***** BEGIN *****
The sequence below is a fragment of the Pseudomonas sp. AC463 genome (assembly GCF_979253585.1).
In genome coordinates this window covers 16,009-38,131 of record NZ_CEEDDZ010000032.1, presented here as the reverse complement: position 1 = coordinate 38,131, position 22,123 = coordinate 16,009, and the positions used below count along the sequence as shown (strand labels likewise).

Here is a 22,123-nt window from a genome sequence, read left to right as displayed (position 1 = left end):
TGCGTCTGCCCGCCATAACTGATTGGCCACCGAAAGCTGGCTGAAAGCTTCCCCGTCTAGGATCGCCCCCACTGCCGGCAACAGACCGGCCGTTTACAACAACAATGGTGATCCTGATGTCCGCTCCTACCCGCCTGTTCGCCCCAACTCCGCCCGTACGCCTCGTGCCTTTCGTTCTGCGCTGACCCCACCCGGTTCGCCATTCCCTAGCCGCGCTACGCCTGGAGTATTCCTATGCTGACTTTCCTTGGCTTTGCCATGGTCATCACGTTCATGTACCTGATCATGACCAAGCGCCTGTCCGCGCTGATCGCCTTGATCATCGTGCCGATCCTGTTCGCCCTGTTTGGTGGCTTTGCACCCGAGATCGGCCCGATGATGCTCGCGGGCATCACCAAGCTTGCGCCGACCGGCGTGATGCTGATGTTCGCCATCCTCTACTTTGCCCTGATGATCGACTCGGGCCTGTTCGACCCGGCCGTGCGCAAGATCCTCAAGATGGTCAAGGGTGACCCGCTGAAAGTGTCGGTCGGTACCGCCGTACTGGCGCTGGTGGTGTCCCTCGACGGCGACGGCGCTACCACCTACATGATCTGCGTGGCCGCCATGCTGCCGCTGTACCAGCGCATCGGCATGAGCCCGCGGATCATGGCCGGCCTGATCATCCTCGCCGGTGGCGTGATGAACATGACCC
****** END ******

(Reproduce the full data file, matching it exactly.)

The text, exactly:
The sequence below is a fragment of the Pseudomonas sp. AC463 genome (assembly GCF_979253585.1).
In genome coordinates this window covers 16,009-38,131 of record NZ_CEEDDZ010000032.1, presented here as the reverse complement: position 1 = coordinate 38,131, position 22,123 = coordinate 16,009, and the positions used below count along the sequence as shown (strand labels likewise).

Here is a 22,123-nt window from a genome sequence, read left to right as displayed (position 1 = left end):
TGCGTCTGCCCGCCATAACTGATTGGCCACCGAAAGCTGGCTGAAAGCTTCCCCGTCTAGGATCGCCCCCACTGCCGGCAACAGACCGGCCGTTTACAACAACAATGGTGATCCTGATGTCCGCTCCTACCCGCCTGTTCGCCCCAACTCCGCCCGTACGCCTCGTGCCTTTCGTTCTGCGCTGACCCCACCCGGTTCGCCATTCCCTAGCCGCGCTACGCCTGGAGTATTCCTATGCTGACTTTCCTTGGCTTTGCCATGGTCATCACGTTCATGTACCTGATCATGACCAAGCGCCTGTCCGCGCTGATCGCCTTGATCATCGTGCCGATCCTGTTCGCCCTGTTTGGTGGCTTTGCACCCGAGATCGGCCCGATGATGCTCGCGGGCATCACCAAGCTTGCGCCGACCGGCGTGATGCTGATGTTCGCCATCCTCTACTTTGCCCTGATGATCGACTCGGGCCTGTTCGACCCGGCCGTGCGCAAGATCCTCAAGATGGTCAAGGGTGACCCGCTGAAAGTGTCGGTCGGTACCGCCGTACTGGCGCTGGTGGTGTCCCTCGACGGCGACGGCGCTACCACCTACATGATCTGCGTGGCCGCCATGCTGCCGCTGTACCAGCGCATCGGCATGAGCCCGCGGATCATGGCCGGCCTGATCATCCTCGCCGGTGGCGTGATGAACATGACCC